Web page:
As the story continues, you’ll likely want to build up the tension as the character’s attraction to one another grows. Maybe your character starts to get butterflies in their stomach whenever their love interest is around, or there’s a tension-filled moment where their skin brushes together. Maybe they’ve found themselves constantly looking at their lips and mouths.
(I talk some more about building sexual tension in this post here.)
Keep in mind while developing your characters’ chemistry into something greater that contrary to what most YA novels will teach you, attraction isn’t love. Finding one another’s meatsuits aesthetically pleasing isn’t reasonable merit for a long-term commitment. Love, generally speaking, is often just that: it’s a commitment. It takes time to cultivate, and it isn’t fun 100% of the time. But people stick with it anyway, because ideally, the payoff is worth it.
And that’s a good thing. As an author, you get to build up on your character’s relationship, challenge it, make it stronger. And that’s a lot of fucking fun. Plus, you get to write all the cute romantic shit in the times in between.
If you are implying love at first sight (which, sappy bitch I am, I’m a bit of a sucker for) feel free to imply as such, but I’m still inclined to think short, sweet descriptions work best: “Their eyes met, and for a moment, Ishmael could have sworn the earth had come to a stop while the world kept moving.” Or perhaps, “Luna looked at Misery for the first time, and knew right away this was the woman she was going to marry.”
Now keep moving. Too strong language too fast weighs your story down, keeps the reader from relating to it, and detracts from the satisfaction of when your characters finally end up together.
3. Let your characters’ relationship be built on friendship.
The other day, I got lunch with my best friend and her new girlfriend. A year or so ago, she’d gotten out of a really toxic relationship that she’d been in since I’d first known her.
I’d thought she was happy (because at the time, I didn’t have anything to else to compare it to) but seeing her with her new girl was like seeing the sunrise for the first time, if you’ll pardon the floral language.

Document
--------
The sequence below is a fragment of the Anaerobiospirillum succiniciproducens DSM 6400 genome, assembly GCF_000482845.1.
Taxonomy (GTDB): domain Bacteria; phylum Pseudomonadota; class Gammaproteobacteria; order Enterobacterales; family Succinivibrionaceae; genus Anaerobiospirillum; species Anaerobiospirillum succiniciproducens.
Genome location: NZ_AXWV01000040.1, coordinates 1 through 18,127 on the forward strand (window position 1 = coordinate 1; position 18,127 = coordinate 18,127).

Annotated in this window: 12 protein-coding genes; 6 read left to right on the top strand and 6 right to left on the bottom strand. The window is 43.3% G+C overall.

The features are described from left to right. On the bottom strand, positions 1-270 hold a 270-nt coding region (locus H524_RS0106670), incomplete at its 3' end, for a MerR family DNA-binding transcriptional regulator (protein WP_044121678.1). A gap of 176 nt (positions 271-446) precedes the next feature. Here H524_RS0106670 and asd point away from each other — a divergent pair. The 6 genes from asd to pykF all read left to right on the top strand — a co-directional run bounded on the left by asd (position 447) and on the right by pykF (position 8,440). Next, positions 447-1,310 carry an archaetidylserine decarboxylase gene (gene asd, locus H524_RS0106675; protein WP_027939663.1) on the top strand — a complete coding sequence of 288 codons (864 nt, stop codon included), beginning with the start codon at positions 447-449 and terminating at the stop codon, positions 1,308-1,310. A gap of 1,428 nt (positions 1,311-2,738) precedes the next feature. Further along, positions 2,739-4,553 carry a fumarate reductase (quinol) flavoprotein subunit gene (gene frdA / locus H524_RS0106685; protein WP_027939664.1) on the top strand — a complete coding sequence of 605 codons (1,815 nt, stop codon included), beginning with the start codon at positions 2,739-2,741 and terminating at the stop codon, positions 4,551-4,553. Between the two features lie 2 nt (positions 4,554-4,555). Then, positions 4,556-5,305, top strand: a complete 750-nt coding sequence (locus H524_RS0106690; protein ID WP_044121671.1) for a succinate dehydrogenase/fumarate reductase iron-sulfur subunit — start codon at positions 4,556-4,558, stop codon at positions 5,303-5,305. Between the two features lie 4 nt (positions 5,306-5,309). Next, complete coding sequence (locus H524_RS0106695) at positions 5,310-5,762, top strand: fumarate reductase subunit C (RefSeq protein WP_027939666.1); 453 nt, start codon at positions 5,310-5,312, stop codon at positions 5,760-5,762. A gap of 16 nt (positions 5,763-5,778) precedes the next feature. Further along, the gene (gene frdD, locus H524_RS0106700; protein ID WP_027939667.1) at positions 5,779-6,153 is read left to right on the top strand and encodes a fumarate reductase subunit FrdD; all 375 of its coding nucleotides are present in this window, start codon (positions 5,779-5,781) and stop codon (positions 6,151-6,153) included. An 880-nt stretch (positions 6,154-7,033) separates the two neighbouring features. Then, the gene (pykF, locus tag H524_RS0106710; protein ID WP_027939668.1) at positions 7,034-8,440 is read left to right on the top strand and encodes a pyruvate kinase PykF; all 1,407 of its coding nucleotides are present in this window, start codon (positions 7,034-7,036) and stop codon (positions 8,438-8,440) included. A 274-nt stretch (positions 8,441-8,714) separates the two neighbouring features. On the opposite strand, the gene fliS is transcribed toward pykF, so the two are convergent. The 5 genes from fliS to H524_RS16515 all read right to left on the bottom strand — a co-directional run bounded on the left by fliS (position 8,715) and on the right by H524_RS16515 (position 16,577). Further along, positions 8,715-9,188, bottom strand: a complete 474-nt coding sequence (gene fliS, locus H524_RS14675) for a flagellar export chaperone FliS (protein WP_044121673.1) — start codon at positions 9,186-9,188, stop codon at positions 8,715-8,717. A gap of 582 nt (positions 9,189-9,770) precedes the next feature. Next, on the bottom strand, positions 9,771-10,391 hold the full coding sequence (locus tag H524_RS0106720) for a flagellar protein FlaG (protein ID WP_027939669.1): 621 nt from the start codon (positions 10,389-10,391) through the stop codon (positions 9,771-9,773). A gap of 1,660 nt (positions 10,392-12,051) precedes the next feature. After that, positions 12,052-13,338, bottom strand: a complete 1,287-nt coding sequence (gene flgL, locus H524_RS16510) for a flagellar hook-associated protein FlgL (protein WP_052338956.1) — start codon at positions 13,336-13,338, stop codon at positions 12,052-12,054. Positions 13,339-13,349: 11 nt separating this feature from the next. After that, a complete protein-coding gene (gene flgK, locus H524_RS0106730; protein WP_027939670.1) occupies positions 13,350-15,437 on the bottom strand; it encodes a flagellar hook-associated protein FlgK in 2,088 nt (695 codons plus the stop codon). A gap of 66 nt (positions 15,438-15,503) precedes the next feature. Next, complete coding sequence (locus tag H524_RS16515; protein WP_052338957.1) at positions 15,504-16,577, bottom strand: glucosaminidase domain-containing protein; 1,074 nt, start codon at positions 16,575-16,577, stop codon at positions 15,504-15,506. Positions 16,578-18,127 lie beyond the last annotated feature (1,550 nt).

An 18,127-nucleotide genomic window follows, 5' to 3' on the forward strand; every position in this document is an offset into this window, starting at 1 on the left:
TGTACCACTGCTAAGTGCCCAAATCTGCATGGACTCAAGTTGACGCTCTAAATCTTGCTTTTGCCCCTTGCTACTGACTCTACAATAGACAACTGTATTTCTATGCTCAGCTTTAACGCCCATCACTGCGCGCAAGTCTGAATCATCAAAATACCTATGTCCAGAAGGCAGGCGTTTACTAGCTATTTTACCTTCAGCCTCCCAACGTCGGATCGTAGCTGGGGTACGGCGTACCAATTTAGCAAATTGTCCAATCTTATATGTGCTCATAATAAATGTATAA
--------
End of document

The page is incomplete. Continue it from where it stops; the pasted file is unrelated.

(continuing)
We laughed, we made jokes, we all checked out the hot waitress together. Overall, it was just like spending time with two close friends – just, y’know. They happened to be in a romantic relationship with each other. And that, let me tell you, makes all the difference in the world.
I’ve said this before, and I’ll say it again: all the sexual attraction in the world will not make up for the lack of a strong basis of mutual respect, affection, and camaraderie.
Sorry to burst your bubble, heterosexual authors of the mainstream publishing world: even if they kiss on the beach in the rain, even if the music swells every time they make contact, even if it’s a love story for the ages, that means your characters actually have to be friends.
Queer authors, I find, tend to be a little more attune to this concept than their straight counterparts (perhaps because it’s in our nature to question preconceptions of what constitutes a healthy relationship) but it’s still good to keep this in mind when you’re writing your characters’ relationship.
So ask yourself these questions:
Do your characters have any shared interests or hobbies?
Do they actively take interest in their partners’ hobbies?
Do they crack each other up, tell each other jokes? Exchange playful jibes that aren’t pointed or hurtful?
Do they do the above more than they fight and bicker?
Would both your characters feel comfortable with their partner seeing them at their most comfortable (e.g. stuffing their faces with Nutella and watching bad reality shows)?
If so, would they join in?
If one partner feels hurt, neglected, or insecure, will the other partner take notice and attempt to comfort and reassure them?
Can they confide in each other?
Do they share the same goals, desires, and core values?
If you answered ‘yes’ to most of these questions, congratulations: your characters’ romance is more akin to Gomez and Morticia than Edward and Bela. And believe me, that’s a good thing.
4. Make sure your characters are more or less equals.